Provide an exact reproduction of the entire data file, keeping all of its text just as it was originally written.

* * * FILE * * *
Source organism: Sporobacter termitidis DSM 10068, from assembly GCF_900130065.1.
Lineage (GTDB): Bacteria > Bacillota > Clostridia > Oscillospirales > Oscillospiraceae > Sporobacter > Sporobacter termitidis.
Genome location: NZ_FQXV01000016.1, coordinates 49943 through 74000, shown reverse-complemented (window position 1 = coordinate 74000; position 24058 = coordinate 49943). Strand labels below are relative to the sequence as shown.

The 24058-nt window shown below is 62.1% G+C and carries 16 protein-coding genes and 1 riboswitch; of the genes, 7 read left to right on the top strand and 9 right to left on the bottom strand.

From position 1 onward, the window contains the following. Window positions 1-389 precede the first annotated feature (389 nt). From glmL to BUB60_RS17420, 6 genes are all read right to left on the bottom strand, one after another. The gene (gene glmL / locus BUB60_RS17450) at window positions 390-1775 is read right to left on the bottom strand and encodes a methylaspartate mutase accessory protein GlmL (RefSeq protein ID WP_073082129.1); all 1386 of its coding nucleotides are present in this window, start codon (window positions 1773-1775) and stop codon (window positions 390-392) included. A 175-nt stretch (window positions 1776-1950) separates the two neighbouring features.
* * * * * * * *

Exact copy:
Source organism: Sporobacter termitidis DSM 10068, from assembly GCF_900130065.1.
Lineage (GTDB): Bacteria > Bacillota > Clostridia > Oscillospirales > Oscillospiraceae > Sporobacter > Sporobacter termitidis.
Genome location: NZ_FQXV01000016.1, coordinates 49943 through 74000, shown reverse-complemented (window position 1 = coordinate 74000; position 24058 = coordinate 49943). Strand labels below are relative to the sequence as shown.

The 24058-nt window shown below is 62.1% G+C and carries 16 protein-coding genes and 1 riboswitch; of the genes, 7 read left to right on the top strand and 9 right to left on the bottom strand.

From position 1 onward, the window contains the following. Window positions 1-389 precede the first annotated feature (389 nt). From glmL to BUB60_RS17420, 6 genes are all read right to left on the bottom strand, one after another. The gene (gene glmL / locus BUB60_RS17450) at window positions 390-1775 is read right to left on the bottom strand and encodes a methylaspartate mutase accessory protein GlmL (RefSeq protein ID WP_073082129.1); all 1386 of its coding nucleotides are present in this window, start codon (window positions 1773-1775) and stop codon (window positions 390-392) included. A 175-nt stretch (window positions 1776-1950) separates the two neighbouring features.